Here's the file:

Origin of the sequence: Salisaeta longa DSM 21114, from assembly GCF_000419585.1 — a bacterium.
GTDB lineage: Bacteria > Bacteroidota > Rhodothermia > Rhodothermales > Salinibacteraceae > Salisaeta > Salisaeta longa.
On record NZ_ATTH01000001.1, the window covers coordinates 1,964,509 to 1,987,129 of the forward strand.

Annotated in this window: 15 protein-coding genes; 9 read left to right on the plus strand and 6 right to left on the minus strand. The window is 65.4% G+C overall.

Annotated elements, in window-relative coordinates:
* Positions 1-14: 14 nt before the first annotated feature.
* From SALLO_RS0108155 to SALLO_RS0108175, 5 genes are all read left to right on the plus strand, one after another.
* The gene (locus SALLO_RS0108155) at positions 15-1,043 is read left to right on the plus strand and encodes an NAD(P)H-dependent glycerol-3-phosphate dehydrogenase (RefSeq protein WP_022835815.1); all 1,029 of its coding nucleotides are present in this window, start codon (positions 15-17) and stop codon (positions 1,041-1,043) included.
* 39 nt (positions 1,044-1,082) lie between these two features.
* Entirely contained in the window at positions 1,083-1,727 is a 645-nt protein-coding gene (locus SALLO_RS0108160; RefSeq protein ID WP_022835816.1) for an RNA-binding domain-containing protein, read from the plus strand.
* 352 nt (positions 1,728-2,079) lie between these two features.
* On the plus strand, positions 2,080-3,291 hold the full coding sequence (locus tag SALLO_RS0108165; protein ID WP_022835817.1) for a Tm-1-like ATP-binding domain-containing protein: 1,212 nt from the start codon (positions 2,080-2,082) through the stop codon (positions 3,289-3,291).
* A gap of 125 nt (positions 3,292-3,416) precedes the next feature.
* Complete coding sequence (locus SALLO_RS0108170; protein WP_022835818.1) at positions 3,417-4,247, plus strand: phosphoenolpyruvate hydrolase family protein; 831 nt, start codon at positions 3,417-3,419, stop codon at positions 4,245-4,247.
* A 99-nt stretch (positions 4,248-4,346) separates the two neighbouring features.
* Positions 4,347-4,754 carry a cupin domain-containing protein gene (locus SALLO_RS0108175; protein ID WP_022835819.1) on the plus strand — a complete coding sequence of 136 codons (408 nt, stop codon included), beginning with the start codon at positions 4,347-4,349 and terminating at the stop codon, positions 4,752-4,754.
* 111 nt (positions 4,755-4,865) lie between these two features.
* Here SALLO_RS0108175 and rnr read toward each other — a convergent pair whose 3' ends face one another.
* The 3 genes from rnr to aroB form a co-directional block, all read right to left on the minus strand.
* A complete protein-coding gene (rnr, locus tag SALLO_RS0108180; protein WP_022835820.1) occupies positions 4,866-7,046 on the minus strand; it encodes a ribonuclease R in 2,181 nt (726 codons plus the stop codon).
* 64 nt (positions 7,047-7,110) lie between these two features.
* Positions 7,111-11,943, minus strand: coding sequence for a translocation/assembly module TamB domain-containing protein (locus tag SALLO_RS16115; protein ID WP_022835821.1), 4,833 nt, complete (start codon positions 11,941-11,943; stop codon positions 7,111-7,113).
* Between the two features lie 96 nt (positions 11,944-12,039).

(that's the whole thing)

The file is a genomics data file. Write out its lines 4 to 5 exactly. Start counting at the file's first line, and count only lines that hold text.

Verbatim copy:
Annotated in this window: 15 protein-coding genes; 9 read left to right on the plus strand and 6 right to left on the minus strand. The window is 65.4% G+C overall.

Annotated elements, in window-relative coordinates: